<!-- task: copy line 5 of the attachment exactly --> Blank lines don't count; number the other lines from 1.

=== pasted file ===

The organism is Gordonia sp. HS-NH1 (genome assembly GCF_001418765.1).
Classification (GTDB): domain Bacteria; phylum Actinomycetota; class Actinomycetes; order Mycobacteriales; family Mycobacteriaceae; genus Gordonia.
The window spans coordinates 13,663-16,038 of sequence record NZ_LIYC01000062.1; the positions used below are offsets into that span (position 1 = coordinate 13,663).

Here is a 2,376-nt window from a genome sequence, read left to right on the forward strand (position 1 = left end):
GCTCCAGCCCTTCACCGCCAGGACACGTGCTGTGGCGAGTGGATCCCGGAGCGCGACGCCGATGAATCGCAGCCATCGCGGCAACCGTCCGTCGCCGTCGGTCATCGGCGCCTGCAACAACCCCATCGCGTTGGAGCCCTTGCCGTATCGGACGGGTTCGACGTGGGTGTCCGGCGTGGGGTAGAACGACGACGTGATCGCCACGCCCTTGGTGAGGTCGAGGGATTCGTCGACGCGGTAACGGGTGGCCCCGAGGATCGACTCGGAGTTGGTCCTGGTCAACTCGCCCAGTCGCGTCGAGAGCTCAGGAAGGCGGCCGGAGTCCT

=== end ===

GCTCCAGCCCTTCACCGCCAGGACACGTGCTGTGGCGAGTGGATCCCGGAGCGCGACGCCGATGAATCGCAGCCATCGCGGCAACCGTCCGTCGCCGTCGGTCATCGGCGCCTGCAACAACCCCATCGCGTTGGAGCCCTTGCCGTATCGGACGGGTTCGACGTGGGTGTCCGGCGTGGGGTAGAACGACGACGTGATCGCCACGCCCTTGGTGAGGTCGAGGGATTCGTCGACGCGGTAACGGGTGGCCCCGAGGATCGACTCGGAGTTGGTCCTGGTCAACTCGCCCAGTCGCGTCGAGAGCTCAGGAAGGCGGCCGGAGTCCT